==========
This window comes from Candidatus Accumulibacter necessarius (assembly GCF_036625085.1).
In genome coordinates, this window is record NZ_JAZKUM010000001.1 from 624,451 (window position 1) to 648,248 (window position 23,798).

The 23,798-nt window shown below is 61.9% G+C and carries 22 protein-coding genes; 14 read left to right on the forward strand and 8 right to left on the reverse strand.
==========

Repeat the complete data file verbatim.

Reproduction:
This window comes from Candidatus Accumulibacter necessarius (assembly GCF_036625085.1).
In genome coordinates, this window is record NZ_JAZKUM010000001.1 from 624,451 (window position 1) to 648,248 (window position 23,798).

The 23,798-nt window shown below is 61.9% G+C and carries 22 protein-coding genes; 14 read left to right on the forward strand and 8 right to left on the reverse strand.